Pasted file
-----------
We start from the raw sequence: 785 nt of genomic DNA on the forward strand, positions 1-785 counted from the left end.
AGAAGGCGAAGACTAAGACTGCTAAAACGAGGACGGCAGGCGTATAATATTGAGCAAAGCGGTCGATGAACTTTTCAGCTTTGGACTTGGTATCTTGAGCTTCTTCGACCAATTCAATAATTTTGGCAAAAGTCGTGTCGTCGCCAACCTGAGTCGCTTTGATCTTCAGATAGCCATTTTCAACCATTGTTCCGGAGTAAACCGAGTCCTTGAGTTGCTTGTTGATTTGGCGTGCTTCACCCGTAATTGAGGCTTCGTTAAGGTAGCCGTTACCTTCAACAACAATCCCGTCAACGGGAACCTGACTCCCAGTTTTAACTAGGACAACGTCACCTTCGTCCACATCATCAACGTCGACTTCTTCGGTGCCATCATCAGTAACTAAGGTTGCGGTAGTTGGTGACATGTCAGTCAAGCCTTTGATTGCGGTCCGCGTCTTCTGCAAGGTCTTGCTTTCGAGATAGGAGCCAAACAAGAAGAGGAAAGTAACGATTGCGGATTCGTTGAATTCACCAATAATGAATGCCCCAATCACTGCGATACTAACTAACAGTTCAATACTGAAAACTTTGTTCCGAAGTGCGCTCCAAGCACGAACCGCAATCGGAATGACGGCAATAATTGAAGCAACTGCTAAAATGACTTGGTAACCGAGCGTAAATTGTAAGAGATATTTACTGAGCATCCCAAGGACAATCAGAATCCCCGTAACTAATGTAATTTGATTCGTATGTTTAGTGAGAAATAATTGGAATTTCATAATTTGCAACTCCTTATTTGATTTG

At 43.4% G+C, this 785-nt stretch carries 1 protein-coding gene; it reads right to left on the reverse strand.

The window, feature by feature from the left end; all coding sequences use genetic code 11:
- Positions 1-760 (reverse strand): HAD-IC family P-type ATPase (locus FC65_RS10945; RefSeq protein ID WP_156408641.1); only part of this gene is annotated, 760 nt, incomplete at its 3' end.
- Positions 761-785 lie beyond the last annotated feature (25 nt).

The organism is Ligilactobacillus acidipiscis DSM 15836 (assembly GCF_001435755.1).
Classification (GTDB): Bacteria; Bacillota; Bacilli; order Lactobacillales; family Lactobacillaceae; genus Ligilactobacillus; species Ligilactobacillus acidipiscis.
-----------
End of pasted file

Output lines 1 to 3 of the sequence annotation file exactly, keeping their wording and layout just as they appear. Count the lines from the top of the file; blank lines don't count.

We start from the raw sequence: 785 nt of genomic DNA on the forward strand, positions 1-785 counted from the left end.
AGAAGGCGAAGACTAAGACTGCTAAAACGAGGACGGCAGGCGTATAATATTGAGCAAAGCGGTCGATGAACTTTTCAGCTTTGGACTTGGTATCTTGAGCTTCTTCGACCAATTCAATAATTTTGGCAAAAGTCGTGTCGTCGCCAACCTGAGTCGCTTTGATCTTCAGATAGCCATTTTCAACCATTGTTCCGGAGTAAACCGAGTCCTTGAGTTGCTTGTTGATTTGGCGTGCTTCACCCGTAATTGAGGCTTCGTTAAGGTAGCCGTTACCTTCAACAACAATCCCGTCAACGGGAACCTGACTCCCAGTTTTAACTAGGACAACGTCACCTTCGTCCACATCATCAACGTCGACTTCTTCGGTGCCATCATCAGTAACTAAGGTTGCGGTAGTTGGTGACATGTCAGTCAAGCCTTTGATTGCGGTCCGCGTCTTCTGCAAGGTCTTGCTTTCGAGATAGGAGCCAAACAAGAAGAGGAAAGTAACGATTGCGGATTCGTTGAATTCACCAATAATGAATGCCCCAATCACTGCGATACTAACTAACAGTTCAATACTGAAAACTTTGTTCCGAAGTGCGCTCCAAGCACGAACCGCAATCGGAATGACGGCAATAATTGAAGCAACTGCTAAAATGACTTGGTAACCGAGCGTAAATTGTAAGAGATATTTACTGAGCATCCCAAGGACAATCAGAATCCCCGTAACTAATGTAATTTGATTCGTATGTTTAGTGAGAAATAATTGGAATTTCATAATTTGCAACTCCTTATTTGATTTG

At 43.4% G+C, this 785-nt stretch carries 1 protein-coding gene; it reads right to left on the reverse strand.